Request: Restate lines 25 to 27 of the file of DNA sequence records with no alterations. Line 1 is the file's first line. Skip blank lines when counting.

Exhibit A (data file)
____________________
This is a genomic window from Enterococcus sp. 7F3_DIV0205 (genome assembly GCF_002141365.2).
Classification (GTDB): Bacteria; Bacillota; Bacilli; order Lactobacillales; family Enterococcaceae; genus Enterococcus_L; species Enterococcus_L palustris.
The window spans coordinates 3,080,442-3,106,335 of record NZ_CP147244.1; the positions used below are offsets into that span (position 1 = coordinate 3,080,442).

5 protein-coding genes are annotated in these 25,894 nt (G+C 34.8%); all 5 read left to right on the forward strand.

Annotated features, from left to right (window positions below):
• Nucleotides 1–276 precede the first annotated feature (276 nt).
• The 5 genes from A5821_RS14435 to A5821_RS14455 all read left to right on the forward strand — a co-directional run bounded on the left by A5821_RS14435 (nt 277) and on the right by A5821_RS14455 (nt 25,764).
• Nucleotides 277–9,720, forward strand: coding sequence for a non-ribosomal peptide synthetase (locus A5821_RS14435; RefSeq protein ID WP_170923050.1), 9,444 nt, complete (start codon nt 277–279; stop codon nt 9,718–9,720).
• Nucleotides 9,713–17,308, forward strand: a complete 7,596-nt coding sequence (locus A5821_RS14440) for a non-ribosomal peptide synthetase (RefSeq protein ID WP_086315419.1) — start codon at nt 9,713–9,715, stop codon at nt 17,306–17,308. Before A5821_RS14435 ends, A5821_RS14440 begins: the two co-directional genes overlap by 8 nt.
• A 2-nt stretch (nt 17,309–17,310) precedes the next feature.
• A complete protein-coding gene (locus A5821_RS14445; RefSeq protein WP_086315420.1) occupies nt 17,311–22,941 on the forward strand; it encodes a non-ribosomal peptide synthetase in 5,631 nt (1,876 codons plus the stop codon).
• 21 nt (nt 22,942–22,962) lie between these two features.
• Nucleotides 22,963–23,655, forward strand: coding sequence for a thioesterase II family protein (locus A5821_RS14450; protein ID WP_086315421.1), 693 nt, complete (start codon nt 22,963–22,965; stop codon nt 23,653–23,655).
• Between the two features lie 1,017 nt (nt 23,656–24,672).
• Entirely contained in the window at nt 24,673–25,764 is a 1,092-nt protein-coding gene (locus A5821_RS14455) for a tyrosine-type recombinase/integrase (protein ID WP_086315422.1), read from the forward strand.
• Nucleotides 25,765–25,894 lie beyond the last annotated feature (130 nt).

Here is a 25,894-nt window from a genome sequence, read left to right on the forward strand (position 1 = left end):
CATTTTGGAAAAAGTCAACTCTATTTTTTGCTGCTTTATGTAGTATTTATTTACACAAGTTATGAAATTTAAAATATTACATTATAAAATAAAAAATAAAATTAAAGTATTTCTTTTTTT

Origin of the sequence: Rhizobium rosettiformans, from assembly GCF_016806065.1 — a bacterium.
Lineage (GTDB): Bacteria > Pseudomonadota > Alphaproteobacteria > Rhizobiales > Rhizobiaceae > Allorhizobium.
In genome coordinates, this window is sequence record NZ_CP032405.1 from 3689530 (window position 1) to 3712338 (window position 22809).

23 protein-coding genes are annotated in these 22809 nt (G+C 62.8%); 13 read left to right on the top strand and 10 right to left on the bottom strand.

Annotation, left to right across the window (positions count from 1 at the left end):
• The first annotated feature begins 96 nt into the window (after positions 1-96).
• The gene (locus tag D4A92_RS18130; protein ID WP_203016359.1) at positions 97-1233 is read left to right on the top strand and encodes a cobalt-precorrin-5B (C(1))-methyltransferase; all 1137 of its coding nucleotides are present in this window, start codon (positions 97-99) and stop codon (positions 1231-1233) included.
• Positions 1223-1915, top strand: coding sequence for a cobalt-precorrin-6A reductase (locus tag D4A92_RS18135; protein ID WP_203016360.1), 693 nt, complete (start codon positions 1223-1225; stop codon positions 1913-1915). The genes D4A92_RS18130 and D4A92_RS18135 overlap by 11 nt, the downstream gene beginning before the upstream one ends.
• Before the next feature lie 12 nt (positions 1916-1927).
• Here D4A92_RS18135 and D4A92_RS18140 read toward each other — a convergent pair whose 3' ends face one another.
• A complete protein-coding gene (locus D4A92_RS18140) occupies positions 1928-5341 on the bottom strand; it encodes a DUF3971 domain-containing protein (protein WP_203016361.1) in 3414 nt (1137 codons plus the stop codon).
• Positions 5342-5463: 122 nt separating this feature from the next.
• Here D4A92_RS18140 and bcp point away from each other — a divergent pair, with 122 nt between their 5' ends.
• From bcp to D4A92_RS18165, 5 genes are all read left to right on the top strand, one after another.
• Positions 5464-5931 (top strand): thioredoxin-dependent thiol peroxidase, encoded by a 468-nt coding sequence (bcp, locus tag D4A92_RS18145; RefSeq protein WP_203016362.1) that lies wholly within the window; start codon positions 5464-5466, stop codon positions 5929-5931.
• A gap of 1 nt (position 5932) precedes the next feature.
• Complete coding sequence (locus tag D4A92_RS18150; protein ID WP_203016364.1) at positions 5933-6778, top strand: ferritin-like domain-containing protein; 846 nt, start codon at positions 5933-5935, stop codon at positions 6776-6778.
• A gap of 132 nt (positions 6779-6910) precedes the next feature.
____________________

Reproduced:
• The gene (locus tag D4A92_RS18130; protein ID WP_203016359.1) at positions 97-1233 is read left to right on the top strand and encodes a cobalt-precorrin-5B (C(1))-methyltransferase; all 1137 of its coding nucleotides are present in this window, start codon (positions 97-99) and stop codon (positions 1231-1233) included.
• Positions 1223-1915, top strand: coding sequence for a cobalt-precorrin-6A reductase (locus tag D4A92_RS18135; protein ID WP_203016360.1), 693 nt, complete (start codon positions 1223-1225; stop codon positions 1913-1915). The genes D4A92_RS18130 and D4A92_RS18135 overlap by 11 nt, the downstream gene beginning before the upstream one ends.
• Before the next feature lie 12 nt (positions 1916-1927).